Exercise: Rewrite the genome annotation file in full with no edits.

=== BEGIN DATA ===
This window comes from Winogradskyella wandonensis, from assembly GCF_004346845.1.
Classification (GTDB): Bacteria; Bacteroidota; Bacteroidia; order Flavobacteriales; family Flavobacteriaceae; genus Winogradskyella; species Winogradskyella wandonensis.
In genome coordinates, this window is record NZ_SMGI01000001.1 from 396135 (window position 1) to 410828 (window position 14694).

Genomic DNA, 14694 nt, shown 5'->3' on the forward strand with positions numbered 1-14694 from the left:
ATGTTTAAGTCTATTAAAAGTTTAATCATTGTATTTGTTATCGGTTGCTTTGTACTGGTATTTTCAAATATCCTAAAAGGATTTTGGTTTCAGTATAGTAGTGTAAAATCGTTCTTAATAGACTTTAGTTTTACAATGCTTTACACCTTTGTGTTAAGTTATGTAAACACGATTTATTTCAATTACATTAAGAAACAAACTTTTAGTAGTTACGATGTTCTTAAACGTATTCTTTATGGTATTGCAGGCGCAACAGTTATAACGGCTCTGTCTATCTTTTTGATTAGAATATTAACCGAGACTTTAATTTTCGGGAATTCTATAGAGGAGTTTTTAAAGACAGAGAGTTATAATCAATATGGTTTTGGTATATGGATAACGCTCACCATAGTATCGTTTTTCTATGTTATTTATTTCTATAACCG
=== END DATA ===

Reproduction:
This window comes from Winogradskyella wandonensis, from assembly GCF_004346845.1.
Classification (GTDB): Bacteria; Bacteroidota; Bacteroidia; order Flavobacteriales; family Flavobacteriaceae; genus Winogradskyella; species Winogradskyella wandonensis.
In genome coordinates, this window is record NZ_SMGI01000001.1 from 396135 (window position 1) to 410828 (window position 14694).

Genomic DNA, 14694 nt, shown 5'->3' on the forward strand with positions numbered 1-14694 from the left:
ATGTTTAAGTCTATTAAAAGTTTAATCATTGTATTTGTTATCGGTTGCTTTGTACTGGTATTTTCAAATATCCTAAAAGGATTTTGGTTTCAGTATAGTAGTGTAAAATCGTTCTTAATAGACTTTAGTTTTACAATGCTTTACACCTTTGTGTTAAGTTATGTAAACACGATTTATTTCAATTACATTAAGAAACAAACTTTTAGTAGTTACGATGTTCTTAAACGTATTCTTTATGGTATTGCAGGCGCAACAGTTATAACGGCTCTGTCTATCTTTTTGATTAGAATATTAACCGAGACTTTAATTTTCGGGAATTCTATAGAGGAGTTTTTAAAGACAGAGAGTTATAATCAATATGGTTTTGGTATATGGATAACGCTCACCATAGTATCGTTTTTCTATGTTATTTATTTCTATAACCG